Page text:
The facts of the case are substantially undisputed. The testator conducted a business for many years which had three parts: insurance, loans and real estate. His office consisted of two rooms, one occupied by him and one by the Respondent, Grace E. Hart, who had been in his employ for over ten years at the time of his death, serving as secretary and doing bookkeeping, issuing policies, waiting on customers and doing banking and collecting. In addition, she rendered personal services to the testator such as chauffeuring and buying groceries. The businesses were conducted under the name D.L. Durham and Son which had been continued from a previous association with the testator's father.

A separate set of books was kept for the insurance part of the business, consisting of a cash journal, ledger, accounts current, checkbook and premium fund account book. At the time the will was executed, the testator kept one principal bank account, known as the General Business Account, into which loans and collections upon contracts of sale of real estate were placed and from which office overhead was paid, and into which insurance premiums were paid.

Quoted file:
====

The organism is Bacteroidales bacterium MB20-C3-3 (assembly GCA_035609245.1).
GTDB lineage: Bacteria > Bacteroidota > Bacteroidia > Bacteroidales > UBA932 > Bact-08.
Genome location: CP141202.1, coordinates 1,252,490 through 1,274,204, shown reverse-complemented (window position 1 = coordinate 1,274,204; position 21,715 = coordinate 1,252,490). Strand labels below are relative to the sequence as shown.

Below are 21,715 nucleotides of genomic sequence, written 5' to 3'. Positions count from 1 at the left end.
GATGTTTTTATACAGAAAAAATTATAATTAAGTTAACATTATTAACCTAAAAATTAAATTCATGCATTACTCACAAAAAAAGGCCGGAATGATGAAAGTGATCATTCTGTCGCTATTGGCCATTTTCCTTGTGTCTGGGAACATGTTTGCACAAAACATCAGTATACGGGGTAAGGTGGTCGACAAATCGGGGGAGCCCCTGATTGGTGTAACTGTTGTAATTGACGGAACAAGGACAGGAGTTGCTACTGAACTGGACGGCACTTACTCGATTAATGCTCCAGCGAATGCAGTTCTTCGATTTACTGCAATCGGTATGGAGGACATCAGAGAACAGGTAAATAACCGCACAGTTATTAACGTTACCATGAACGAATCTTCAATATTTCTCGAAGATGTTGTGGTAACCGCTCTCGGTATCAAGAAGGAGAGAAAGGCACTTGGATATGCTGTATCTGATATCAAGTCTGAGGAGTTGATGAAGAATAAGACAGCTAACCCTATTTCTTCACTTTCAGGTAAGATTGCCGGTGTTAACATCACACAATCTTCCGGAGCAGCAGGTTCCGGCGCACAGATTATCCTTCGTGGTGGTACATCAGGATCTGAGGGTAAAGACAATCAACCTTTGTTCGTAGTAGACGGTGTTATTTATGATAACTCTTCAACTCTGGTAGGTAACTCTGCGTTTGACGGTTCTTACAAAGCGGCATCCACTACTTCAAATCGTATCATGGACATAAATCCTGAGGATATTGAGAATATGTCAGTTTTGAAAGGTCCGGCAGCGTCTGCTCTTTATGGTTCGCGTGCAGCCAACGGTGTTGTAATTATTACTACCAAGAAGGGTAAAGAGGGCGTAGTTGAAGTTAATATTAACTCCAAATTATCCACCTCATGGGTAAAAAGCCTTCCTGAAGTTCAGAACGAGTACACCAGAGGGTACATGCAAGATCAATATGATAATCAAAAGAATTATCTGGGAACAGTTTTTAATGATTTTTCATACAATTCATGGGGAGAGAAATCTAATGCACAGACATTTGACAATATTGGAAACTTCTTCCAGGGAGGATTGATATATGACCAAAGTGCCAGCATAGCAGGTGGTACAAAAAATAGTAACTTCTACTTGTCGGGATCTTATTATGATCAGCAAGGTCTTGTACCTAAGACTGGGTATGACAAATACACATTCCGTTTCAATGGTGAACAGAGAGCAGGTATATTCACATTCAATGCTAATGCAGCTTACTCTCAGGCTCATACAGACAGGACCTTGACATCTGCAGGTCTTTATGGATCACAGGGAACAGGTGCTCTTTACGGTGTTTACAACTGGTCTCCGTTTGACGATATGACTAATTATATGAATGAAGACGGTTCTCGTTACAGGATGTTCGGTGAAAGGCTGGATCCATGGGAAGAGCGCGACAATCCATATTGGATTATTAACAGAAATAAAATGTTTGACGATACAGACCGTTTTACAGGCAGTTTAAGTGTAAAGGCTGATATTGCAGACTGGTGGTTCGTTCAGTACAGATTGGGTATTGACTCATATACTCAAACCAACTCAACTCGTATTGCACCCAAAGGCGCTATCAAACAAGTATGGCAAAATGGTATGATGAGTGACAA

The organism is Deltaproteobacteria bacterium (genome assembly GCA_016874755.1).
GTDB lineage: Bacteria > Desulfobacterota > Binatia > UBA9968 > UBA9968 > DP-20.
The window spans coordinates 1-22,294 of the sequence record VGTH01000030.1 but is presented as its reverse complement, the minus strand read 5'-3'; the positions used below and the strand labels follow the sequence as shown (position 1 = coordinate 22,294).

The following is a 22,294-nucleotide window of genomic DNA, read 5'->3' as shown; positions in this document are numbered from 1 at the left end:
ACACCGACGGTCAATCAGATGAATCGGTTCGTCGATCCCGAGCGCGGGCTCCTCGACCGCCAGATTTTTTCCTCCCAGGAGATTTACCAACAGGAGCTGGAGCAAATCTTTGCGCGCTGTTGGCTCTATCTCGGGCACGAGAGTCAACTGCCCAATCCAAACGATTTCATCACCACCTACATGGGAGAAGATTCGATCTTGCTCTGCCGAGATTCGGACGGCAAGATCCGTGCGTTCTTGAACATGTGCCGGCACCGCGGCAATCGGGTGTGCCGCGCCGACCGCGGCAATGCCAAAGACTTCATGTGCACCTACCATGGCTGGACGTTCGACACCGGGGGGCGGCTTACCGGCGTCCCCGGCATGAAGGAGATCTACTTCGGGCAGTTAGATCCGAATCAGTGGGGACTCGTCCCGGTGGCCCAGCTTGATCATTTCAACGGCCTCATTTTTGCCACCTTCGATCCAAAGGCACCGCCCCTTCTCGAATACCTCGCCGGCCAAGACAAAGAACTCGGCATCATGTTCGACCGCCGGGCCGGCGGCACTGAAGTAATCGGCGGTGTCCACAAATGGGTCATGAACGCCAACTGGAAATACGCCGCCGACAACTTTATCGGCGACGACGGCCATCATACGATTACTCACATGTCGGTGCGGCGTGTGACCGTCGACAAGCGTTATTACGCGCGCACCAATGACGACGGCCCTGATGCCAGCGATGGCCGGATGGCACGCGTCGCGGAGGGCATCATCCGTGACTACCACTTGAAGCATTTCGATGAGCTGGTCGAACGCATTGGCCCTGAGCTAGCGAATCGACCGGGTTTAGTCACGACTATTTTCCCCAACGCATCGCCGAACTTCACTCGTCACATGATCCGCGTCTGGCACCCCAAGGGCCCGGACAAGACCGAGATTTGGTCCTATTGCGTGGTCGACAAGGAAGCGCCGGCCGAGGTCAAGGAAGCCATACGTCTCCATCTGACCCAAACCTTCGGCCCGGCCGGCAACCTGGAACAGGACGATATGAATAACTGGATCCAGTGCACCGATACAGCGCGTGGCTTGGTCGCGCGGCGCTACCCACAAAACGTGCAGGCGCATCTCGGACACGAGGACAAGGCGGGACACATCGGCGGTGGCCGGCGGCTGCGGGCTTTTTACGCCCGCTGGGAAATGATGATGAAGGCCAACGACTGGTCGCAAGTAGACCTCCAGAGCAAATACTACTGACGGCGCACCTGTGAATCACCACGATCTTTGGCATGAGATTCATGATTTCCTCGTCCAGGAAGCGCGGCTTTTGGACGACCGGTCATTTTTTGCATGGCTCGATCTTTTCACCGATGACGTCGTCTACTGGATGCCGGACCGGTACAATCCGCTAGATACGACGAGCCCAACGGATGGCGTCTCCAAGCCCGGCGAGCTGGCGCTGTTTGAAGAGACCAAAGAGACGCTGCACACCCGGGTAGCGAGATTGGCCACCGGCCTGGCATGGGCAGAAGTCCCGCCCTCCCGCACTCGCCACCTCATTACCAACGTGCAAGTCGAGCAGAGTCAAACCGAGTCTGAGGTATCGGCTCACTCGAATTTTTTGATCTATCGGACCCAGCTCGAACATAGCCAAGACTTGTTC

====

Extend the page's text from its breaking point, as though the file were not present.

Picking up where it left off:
After the execution of the will, a section of the Insurance Code was enacted requiring that a separate fund be set up, known as the Premium Fund Trust Account, and from that time, this was kept as a separate account. Under the bulletin provided by the Director of Insurance, the statement was made that "Unremitted insurance premiums and other fiduciary insurance funds are to be kept in the Premium Fund Account separate from any operating, office, business or other accounts of agents and brokers." The instructions further provided that funds other than premiums could be deposited in the account to the extent deemed prudent by the broker "for the purpose of maintaining a minimum balance or to guarantee the adequacy of the account, or for the purpose of . . . the payment of premiums to . . . a company in advance of their collection."